6. 3.6 z/OS UNIX security
    7. 3.7 RACF definitions
    8. 3.8 RACF OMVS segments
    9. 3.9 OMVS segment fields
    10. 3.10 UNIX security
    11. 3.11 z/OS UNIX superuser
    12. 3.12 RACF commands and user IDs
    13. 3.13 RACF commands to define groups
    14. 3.14 RACF commands to define users
    15. 3.15 LU and LG command examples
    16. 3.16 Define a terminal group name
    17. 3.17 TSO/E support
    18. 3.18 User access to TSO/E commands
  7. Chapter 4. z/OS UNIX System Services installation
    1. 4.1 z/OS UNIX PARMLIB - PROCLIB members
    2. 4.2 IEASYSxx PARMLIB member
    3. 4.3 z/OS UNIX minimum mode
    4. 4.4 Minimum mode: TFS
    5. 4.5 z/OS UNIX full-function mode
    6. 4.6 z/OS HFS root
    7. 4.7 zFS with z/OS V1R7
    8. 4.8 HFS or zFS data sets
    9. 4.9 Set data set type
    10. 4.10 Choosing zFS
    11. 4.11 ServerPac changes if using zFS
    12. 4.12 UNIX utilities: TSO/E commands
    13. 4.13 UNIX commands to move and copy data
    14. 4.14 The pax and tar utilities
    15. 4.15 ServerPac z/OS UNIX installation
    16. 4.16 Non-volatile root file system
    17. 4.17 Installation of other products
    18. 4.18 z/OS UNIX System Services installation
  8. Chapter 5. z/OS UNIX shell and utilities
    1. 5.1 The z/OS UNIX shell
    2. 5.2 Input, output, errors with UNIX shell
    3. 5.3 Accessing the z/OS UNIX shell
    4. 5.4 Controlling session resources
    5. 5.5 Dynamic /dev
    6. 5.6 Invoking the shell via TSO/E
    7. 5.7 Invoking the shell via rlogin or telnet
    8. 5.8 rlogin and telnet access
    9. 5.9 Customizing z/OS UNIX initialization
    10. 5.10 Initializing z/OS UNIX
    11. 5.11 Environment variables
    12. 5.12 Environment variables
    13. 5.13 The /etc/init.options file
    14. 5.14 The etc/rc file
    15. 5.15 The /etc/inittab file with z/OS V1R8
    16. 5.16 The _BPXK_INITTAB_RESPAWN variable
    17. 5.17 Rules for coding /etc/inittab
    18. 5.18 Customizing the OMVS command
    19. 5.19 Shell environment variables
    20. 5.20 Customizing your shell environment
    21. 5.21 Global variables in /etc/profile
    22. 5.22 User-defined settings
    23. 5.23 Setting the time zone
    24. 5.24 Customizing the C89/CC compilers
    25. 5.25 Code page tables
    26. 5.26 Specifying a code page
    27. 5.27 Internationalization variables (locales)
    28. 5.28 Setting the region size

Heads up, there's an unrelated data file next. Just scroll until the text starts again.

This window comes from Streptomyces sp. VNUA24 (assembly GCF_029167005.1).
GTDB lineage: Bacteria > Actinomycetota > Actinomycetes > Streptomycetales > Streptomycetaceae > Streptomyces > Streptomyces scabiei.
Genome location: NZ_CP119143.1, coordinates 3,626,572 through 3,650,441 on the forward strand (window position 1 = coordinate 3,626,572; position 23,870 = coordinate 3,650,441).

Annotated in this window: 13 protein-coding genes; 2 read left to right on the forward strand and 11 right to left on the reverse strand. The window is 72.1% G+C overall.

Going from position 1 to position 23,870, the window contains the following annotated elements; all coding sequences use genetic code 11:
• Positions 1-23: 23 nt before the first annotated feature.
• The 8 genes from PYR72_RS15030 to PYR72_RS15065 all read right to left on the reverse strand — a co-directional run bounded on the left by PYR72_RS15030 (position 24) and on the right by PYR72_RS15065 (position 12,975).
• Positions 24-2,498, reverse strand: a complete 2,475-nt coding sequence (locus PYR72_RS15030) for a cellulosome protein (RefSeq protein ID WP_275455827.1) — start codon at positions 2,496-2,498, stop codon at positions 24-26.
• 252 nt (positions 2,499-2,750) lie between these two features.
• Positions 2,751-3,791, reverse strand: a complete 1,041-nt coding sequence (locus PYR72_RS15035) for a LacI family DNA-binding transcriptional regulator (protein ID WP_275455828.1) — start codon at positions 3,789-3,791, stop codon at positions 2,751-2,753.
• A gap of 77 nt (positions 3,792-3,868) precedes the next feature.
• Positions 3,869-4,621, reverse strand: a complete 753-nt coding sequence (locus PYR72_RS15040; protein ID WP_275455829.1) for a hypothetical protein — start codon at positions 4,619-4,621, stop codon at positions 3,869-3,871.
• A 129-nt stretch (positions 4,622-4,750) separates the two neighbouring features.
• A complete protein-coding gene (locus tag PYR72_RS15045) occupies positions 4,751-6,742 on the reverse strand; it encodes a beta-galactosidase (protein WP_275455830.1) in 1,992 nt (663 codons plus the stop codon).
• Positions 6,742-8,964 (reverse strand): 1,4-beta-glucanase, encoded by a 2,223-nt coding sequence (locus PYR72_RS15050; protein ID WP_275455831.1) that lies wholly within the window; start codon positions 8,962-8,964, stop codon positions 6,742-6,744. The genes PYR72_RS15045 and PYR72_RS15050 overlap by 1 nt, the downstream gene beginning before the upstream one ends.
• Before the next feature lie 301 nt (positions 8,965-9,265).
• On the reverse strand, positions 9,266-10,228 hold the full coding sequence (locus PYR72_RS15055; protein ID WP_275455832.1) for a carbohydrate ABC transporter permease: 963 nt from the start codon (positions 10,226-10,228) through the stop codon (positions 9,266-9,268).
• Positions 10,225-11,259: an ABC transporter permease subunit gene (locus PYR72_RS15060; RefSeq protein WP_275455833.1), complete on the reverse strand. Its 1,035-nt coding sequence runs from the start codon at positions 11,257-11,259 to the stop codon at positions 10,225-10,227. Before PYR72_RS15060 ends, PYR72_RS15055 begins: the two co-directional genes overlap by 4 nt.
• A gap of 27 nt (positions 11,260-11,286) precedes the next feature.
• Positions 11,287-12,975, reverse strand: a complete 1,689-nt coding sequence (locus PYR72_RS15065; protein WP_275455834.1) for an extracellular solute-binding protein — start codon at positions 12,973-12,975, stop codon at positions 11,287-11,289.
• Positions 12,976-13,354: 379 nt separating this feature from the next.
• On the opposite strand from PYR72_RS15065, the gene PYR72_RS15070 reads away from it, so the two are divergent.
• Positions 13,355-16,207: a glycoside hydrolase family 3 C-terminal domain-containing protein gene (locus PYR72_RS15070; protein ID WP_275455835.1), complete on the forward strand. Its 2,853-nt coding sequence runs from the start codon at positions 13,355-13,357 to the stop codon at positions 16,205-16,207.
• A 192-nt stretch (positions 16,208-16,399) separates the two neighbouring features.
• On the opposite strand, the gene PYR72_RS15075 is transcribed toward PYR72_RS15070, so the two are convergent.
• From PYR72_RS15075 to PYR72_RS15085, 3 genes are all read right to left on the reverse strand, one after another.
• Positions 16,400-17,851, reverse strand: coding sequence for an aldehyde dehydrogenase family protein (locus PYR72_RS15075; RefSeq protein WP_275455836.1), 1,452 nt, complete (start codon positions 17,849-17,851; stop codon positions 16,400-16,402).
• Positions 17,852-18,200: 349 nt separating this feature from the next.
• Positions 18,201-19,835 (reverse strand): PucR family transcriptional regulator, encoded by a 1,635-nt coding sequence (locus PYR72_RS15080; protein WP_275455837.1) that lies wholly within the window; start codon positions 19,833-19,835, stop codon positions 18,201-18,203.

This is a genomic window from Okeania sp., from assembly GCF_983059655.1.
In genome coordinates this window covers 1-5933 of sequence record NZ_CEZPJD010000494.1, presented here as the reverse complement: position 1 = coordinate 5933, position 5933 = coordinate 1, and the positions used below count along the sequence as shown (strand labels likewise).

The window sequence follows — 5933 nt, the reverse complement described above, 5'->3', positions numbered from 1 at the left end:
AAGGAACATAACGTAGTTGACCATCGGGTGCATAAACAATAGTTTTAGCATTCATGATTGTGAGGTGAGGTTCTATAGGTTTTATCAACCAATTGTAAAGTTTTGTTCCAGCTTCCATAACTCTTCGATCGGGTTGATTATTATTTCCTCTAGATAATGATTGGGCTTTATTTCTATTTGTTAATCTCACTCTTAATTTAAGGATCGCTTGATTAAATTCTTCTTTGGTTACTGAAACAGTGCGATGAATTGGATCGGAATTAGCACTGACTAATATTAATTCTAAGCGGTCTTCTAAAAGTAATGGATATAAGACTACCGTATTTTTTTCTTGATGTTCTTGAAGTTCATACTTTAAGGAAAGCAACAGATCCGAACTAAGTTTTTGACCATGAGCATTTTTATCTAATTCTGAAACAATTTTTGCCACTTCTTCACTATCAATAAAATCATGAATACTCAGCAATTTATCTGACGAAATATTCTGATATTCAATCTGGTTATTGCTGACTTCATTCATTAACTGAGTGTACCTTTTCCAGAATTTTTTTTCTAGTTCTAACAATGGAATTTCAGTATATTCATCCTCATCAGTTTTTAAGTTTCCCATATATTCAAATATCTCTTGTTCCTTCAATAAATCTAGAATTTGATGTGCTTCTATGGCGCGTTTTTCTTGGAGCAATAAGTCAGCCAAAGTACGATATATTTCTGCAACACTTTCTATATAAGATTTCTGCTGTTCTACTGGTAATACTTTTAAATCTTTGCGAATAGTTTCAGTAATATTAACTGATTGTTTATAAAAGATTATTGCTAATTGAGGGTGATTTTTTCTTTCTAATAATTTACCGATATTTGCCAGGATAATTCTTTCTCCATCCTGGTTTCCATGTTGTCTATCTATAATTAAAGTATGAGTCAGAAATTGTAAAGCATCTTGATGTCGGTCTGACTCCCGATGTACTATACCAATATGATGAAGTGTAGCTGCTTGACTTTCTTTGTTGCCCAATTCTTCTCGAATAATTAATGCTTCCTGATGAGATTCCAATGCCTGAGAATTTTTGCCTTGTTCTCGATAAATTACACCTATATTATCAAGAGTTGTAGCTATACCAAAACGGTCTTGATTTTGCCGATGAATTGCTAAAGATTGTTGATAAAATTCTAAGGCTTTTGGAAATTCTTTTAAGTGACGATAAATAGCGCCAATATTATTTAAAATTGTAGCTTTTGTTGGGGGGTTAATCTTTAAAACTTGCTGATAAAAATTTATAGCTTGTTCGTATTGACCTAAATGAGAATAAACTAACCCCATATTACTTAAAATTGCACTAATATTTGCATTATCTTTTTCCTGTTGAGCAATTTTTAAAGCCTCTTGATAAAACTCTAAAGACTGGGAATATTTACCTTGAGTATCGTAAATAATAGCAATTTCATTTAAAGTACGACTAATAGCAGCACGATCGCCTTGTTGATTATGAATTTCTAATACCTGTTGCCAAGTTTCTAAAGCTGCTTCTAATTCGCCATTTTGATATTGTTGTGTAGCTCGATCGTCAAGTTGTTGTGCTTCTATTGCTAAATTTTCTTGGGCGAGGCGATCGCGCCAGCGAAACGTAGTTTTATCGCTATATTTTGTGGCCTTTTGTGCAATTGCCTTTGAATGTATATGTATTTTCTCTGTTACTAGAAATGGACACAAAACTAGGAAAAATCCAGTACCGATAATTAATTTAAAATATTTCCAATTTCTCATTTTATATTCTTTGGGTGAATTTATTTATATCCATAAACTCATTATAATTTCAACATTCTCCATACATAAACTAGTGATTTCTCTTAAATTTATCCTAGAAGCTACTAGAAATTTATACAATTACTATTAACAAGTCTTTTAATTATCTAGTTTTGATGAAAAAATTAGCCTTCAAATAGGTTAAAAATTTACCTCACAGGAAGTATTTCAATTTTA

29. 5.29 Setting up printers for shell users
    30. 5.30 Installing books for OHELP
    31. 5.31 Using the man command
    32. 5.32 Enabling various tools
    33. 5.33 SVP for z/OS UNIX and tools
    34. 5.34 Setup Verification Program (SVP)
  9. Chapter 6. Security customization
    1. 6.1 RACF OMVS segments
    2. 6.2 z/OS UNIX UIDs and GIDs
    3. 6.3 z/OS UNIX users and groups
    4. 6.4 BPXROOT user ID
    5. 6.5 Superuser with appropriate authority
    6. 6.6 Commands for superusers
    7. 6.7 z/OS UNIX security and RACF profiles
    8. 6.8 z/OS UNIX security: BPX.SUPERUSER
    9. 6.9 z/OS UNIX superuser granularity
    10. 6.10 Resource names: UNIXPRIV
    11. 6.11 z/OS UNIX UNIXPRIV class profiles
    12. 6.12 Assigning UIDs
    13. 6.13 Shared UID prevention
    14. 6.14 Automatic UID and GID assignment
    15. 6.15 Automatic assignment requirements
    16. 6.16 Automatic assignment examples
    17. 6.17 Automatic assignment with RRSF
    18. 6.18 z/OS UNIX security: File security packet
    19. 6.19 Octal values for permission bits
    20. 6.20 Data set security versus file security
    21. 6.21 z/OS UNIX user’s security environment
    22. 6.22 Access checking flows
    23. 6.23 File authorization checking flow
    24. 6.24 POSIX standard and UNIX ACLs
    25. 6.25 Limitations of current permission bits
    26. 6.26 FSPs and ACLs
    27. 6.27 Access control list table
    28. 6.28 File authorization check summary
    29. 6.29 Profiles in UNIXPRIV class
    30. 6.30 Profiles in UNIXPRIV class (2)
    31. 6.31 RACF RESTRICTED attribute
    32. 6.32 z/OS UNIX file access checking
    33. 6.33 RESTRICTED user profile
    34. 6.34 Restricted user access checking
    35. 6.35 Access checking with ACLs (1)
    36. 6.36 Access checking with ACLs (2)
    37. 6.37 Create ACLs
    38. 6.38 ACL types
    39. 6.39 OMVS shell commands for ACLs
    40. 6.40 Create ACLs for a specific directory
    41. 6.41 Create an access ACL
    42. 6.42 Display the access ACL
    43. 6.43 Create a directory default ACL
    44. 6.44 Create a file default ACL